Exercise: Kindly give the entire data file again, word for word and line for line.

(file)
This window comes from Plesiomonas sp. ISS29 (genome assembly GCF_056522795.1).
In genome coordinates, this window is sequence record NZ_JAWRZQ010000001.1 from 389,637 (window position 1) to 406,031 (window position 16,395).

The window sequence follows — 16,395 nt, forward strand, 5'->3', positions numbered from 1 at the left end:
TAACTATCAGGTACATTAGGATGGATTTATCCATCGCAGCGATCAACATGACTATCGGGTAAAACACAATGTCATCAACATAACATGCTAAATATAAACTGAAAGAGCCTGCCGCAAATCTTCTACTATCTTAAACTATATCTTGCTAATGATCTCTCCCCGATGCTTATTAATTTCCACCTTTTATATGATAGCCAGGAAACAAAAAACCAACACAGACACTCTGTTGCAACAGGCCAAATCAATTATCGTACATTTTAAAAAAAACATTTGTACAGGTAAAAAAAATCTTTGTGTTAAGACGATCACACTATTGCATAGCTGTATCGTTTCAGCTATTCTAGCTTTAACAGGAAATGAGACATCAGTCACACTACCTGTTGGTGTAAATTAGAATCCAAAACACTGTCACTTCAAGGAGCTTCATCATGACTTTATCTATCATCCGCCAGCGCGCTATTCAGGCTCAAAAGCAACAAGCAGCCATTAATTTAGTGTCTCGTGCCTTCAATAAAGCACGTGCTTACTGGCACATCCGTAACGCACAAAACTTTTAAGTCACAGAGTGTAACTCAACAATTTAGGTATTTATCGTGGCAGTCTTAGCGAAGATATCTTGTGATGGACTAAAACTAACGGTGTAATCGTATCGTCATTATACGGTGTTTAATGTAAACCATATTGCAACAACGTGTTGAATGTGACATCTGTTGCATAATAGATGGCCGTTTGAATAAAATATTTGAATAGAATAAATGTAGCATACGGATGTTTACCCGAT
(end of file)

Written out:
This window comes from Plesiomonas sp. ISS29 (genome assembly GCF_056522795.1).
In genome coordinates, this window is sequence record NZ_JAWRZQ010000001.1 from 389,637 (window position 1) to 406,031 (window position 16,395).

The window sequence follows — 16,395 nt, forward strand, 5'->3', positions numbered from 1 at the left end:
TAACTATCAGGTACATTAGGATGGATTTATCCATCGCAGCGATCAACATGACTATCGGGTAAAACACAATGTCATCAACATAACATGCTAAATATAAACTGAAAGAGCCTGCCGCAAATCTTCTACTATCTTAAACTATATCTTGCTAATGATCTCTCCCCGATGCTTATTAATTTCCACCTTTTATATGATAGCCAGGAAACAAAAAACCAACACAGACACTCTGTTGCAACAGGCCAAATCAATTATCGTACATTTTAAAAAAAACATTTGTACAGGTAAAAAAAATCTTTGTGTTAAGACGATCACACTATTGCATAGCTGTATCGTTTCAGCTATTCTAGCTTTAACAGGAAATGAGACATCAGTCACACTACCTGTTGGTGTAAATTAGAATCCAAAACACTGTCACTTCAAGGAGCTTCATCATGACTTTATCTATCATCCGCCAGCGCGCTATTCAGGCTCAAAAGCAACAAGCAGCCATTAATTTAGTGTCTCGTGCCTTCAATAAAGCACGTGCTTACTGGCACATCCGTAACGCACAAAACTTTTAAGTCACAGAGTGTAACTCAACAATTTAGGTATTTATCGTGGCAGTCTTAGCGAAGATATCTTGTGATGGACTAAAACTAACGGTGTAATCGTATCGTCATTATACGGTGTTTAATGTAAACCATATTGCAACAACGTGTTGAATGTGACATCTGTTGCATAATAGATGGCCGTTTGAATAAAATATTTGAATAGAATAAATGTAGCATACGGATGTTTACCCGAT